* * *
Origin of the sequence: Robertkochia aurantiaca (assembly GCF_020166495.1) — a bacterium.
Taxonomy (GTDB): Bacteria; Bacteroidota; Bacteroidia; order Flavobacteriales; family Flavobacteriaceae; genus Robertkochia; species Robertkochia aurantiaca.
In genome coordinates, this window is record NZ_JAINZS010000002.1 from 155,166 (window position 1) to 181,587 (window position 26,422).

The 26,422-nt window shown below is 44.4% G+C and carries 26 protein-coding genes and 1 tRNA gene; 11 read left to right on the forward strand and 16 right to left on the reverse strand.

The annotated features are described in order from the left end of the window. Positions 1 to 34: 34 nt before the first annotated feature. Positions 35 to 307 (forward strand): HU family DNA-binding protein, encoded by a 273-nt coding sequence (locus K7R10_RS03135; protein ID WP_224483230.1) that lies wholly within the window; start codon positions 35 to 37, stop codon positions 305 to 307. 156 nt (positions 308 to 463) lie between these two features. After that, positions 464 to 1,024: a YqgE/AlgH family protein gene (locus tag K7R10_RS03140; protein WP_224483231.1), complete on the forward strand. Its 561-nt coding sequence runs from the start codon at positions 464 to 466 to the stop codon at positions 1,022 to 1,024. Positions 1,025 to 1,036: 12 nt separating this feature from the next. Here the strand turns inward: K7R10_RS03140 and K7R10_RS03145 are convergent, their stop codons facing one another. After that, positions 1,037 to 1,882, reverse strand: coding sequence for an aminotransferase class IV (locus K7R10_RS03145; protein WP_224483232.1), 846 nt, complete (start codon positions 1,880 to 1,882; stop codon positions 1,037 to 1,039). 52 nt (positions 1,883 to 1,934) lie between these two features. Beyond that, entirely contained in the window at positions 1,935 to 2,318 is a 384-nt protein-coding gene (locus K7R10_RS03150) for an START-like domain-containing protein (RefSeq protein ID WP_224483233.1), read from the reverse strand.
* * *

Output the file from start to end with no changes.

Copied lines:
Origin of the sequence: Robertkochia aurantiaca (assembly GCF_020166495.1) — a bacterium.
Taxonomy (GTDB): Bacteria; Bacteroidota; Bacteroidia; order Flavobacteriales; family Flavobacteriaceae; genus Robertkochia; species Robertkochia aurantiaca.
In genome coordinates, this window is record NZ_JAINZS010000002.1 from 155,166 (window position 1) to 181,587 (window position 26,422).

The 26,422-nt window shown below is 44.4% G+C and carries 26 protein-coding genes and 1 tRNA gene; 11 read left to right on the forward strand and 16 right to left on the reverse strand.

The annotated features are described in order from the left end of the window. Positions 1 to 34: 34 nt before the first annotated feature. Positions 35 to 307 (forward strand): HU family DNA-binding protein, encoded by a 273-nt coding sequence (locus K7R10_RS03135; protein ID WP_224483230.1) that lies wholly within the window; start codon positions 35 to 37, stop codon positions 305 to 307. 156 nt (positions 308 to 463) lie between these two features. After that, positions 464 to 1,024: a YqgE/AlgH family protein gene (locus tag K7R10_RS03140; protein WP_224483231.1), complete on the forward strand. Its 561-nt coding sequence runs from the start codon at positions 464 to 466 to the stop codon at positions 1,022 to 1,024. Positions 1,025 to 1,036: 12 nt separating this feature from the next. Here the strand turns inward: K7R10_RS03140 and K7R10_RS03145 are convergent, their stop codons facing one another. After that, positions 1,037 to 1,882, reverse strand: coding sequence for an aminotransferase class IV (locus K7R10_RS03145; protein WP_224483232.1), 846 nt, complete (start codon positions 1,880 to 1,882; stop codon positions 1,037 to 1,039). 52 nt (positions 1,883 to 1,934) lie between these two features. Beyond that, entirely contained in the window at positions 1,935 to 2,318 is a 384-nt protein-coding gene (locus K7R10_RS03150) for an START-like domain-containing protein (RefSeq protein ID WP_224483233.1), read from the reverse strand.